It is no doubt because of this morning’s tragic and devastating events, some may be questioning, “How safe is my family within the community or in Aransas Pass ISD?” That’s a great question and one I feel we are well equipped to respond to.
As you may recall, I shared information this morning about a murder-suicide event involving a male juvenile who resides just outside of Aransas Pass. The male killed his entire family and then himself. In addition, he expressed his desire to shoot up a school later this morning, but fortunately, he could not carry out the last leg of his threat. So, how are the school and local public safety prepared in the event school violence of this nature should strike? Great question.
For the past several years now, APISD staff and AP Public Safety have collaborated closely to prepare for such violence. And, not just violence, but rather, any disaster that may strike and threaten our ISD, staff, and students. This board has also trained and continues to work closely together. As a result, many implementations have been established to bolster our campus security and safety.
First, the school and local public safety utilize the SRP protocol. This protocol standardizes the language used during a time of an emergency. If you recall, we shared this program in our welcome back message earlier this school year. The purpose behind the protocol is to streamline effective communication and not overexcite or confuse a situation that is rapidly evolving and dynamically changing. We all, staff, students, and parents, must understand what certain alerts and phrases mean. Please take a moment to familiarize yourself with this program. Next, let me talk about on-location security efforts.
While some school ISD PDs across the nation are downsizing or closing altogether, we are expanding. We now have two full-time, permanently assigned school resource officers (SROs). They are Sgt. Tony Davila and Ofc. Andrew Ford. Both are veteran officers with good training and exceptional experience to help keep our ISD safe. They are the most familiar faces of the police department amongst our school populations. Additionally, my entire command staff team and criminal investigations division share a role within ISD safety.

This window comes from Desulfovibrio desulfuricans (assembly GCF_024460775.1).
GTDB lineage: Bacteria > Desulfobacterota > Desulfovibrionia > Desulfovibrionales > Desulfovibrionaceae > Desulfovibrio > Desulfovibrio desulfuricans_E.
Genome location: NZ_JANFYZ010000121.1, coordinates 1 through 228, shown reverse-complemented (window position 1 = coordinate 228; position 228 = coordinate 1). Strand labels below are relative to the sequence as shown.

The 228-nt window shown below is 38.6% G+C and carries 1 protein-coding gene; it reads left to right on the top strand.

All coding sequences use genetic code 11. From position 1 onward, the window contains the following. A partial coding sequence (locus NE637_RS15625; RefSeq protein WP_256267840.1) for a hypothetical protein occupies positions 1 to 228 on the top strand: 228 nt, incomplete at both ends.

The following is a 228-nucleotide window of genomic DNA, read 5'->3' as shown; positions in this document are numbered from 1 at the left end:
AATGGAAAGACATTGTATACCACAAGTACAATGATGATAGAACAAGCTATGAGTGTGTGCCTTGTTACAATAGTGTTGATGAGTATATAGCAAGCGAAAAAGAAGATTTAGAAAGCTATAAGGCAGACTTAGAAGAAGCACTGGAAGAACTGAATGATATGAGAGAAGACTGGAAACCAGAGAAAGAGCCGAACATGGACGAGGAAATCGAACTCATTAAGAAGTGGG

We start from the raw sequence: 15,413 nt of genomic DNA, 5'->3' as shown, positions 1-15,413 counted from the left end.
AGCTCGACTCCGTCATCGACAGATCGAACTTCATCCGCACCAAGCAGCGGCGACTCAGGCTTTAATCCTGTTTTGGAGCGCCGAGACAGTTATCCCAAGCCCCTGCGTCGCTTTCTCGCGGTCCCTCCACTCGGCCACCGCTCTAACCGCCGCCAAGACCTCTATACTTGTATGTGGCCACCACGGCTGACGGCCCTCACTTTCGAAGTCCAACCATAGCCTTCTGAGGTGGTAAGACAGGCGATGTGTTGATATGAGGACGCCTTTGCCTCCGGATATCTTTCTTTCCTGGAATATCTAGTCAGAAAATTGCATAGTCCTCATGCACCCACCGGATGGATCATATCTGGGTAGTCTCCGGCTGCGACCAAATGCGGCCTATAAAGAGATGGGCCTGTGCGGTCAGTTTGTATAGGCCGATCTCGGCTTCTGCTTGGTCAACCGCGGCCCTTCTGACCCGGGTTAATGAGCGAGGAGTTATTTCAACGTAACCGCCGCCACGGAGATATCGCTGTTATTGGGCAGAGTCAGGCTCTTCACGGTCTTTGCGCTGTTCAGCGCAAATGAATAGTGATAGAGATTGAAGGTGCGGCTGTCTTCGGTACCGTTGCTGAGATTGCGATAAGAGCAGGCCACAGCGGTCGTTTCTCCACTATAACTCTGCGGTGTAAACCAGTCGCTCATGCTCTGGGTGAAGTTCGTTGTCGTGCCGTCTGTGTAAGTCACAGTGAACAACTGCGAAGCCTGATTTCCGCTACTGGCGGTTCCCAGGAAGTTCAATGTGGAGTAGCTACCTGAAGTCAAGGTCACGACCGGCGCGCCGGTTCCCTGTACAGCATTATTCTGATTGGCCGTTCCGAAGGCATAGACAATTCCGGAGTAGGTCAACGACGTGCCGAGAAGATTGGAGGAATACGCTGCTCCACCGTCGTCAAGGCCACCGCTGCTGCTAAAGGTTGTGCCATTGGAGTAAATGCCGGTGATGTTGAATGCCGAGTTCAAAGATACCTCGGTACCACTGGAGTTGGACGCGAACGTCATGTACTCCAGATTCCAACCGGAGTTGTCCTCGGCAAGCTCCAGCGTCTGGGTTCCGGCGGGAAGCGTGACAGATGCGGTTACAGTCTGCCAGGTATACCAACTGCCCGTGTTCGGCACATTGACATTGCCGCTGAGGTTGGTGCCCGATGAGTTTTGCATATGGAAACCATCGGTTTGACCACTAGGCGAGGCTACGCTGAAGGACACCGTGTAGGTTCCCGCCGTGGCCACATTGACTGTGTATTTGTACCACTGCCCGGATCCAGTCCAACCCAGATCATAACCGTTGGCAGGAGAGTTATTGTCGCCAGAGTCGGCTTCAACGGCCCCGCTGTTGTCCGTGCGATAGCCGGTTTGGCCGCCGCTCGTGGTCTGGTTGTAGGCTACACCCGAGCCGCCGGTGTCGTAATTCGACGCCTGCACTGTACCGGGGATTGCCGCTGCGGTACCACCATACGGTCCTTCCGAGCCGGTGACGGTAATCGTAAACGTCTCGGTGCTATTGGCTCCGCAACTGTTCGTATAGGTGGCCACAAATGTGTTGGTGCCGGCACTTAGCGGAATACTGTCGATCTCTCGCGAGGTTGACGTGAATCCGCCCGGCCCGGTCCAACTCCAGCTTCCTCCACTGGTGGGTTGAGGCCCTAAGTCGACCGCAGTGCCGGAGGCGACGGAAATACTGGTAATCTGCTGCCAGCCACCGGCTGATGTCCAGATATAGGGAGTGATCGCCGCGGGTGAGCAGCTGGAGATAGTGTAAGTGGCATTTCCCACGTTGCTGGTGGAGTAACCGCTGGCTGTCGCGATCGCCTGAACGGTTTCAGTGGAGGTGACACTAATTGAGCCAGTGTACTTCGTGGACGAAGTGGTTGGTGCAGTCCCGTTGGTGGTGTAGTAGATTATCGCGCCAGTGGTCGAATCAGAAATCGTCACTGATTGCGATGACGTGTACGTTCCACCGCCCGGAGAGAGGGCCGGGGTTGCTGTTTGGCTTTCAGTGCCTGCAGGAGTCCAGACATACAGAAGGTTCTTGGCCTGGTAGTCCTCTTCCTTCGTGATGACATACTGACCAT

Each command staff employee is assigned to a campus, and our detectives have overwatch of our daycares/head start campuses. Their job is to be the local face of the campus and the closest ISD partner. Just like our SRO’s, they are not school disciplinarians. Instead, they are mentors, counselors, and a friend to staff and students. The goal is to re-culture the image of police officers with students and staff. We should be seen less as a policing force and more as a close community partner, establishing lasting and meaningful relationships. Our policing image kicks in only when a threat strikes or another emergency event should arise. Minor crimes and matters, as prescribed by Texas law, are the responsibility of the school district and staff. However, should a serious crime take place or violence threaten, we put on our police caps and go to work. One good takeaway from this for parents and adults is, please do not tell your kids, “There’s a police officer, and he/she is going to arrest you if you don’t behave!” We strive to have kids confide in us during a time of crisis, not likewise turn away and run from us because of adult-instilled fear from an early age.
Lastly, I have placed public safety police radios on each of our campuses. Further, staff regularly train by using these radios to know how to break in and communicate directly with 911 communications staff and officers in the field. In addition, using software technology from Tango-Tango, several more ISD staffers have direct access to our public safety radio system via their smart devices. They can bring up the application on their phone and immediately talk to public safety over our police radio, just like the employee holding the actual police radio.
These are just a few publicly shareable ways we work closely with our community and ISD partners to ensure the safety and security of our ISD students, staff, and visitors.
If you have any suggestions, comments, or concerns, I will invite you to share them directly with me via the form below. My door is open to visitors, and I encourage each of you to actively participate in community safety. After all, it adds value to the quality of life when we all do our part.
God Bless you, and God Bless the family and close friends of those tragically devastated by this morning’s event.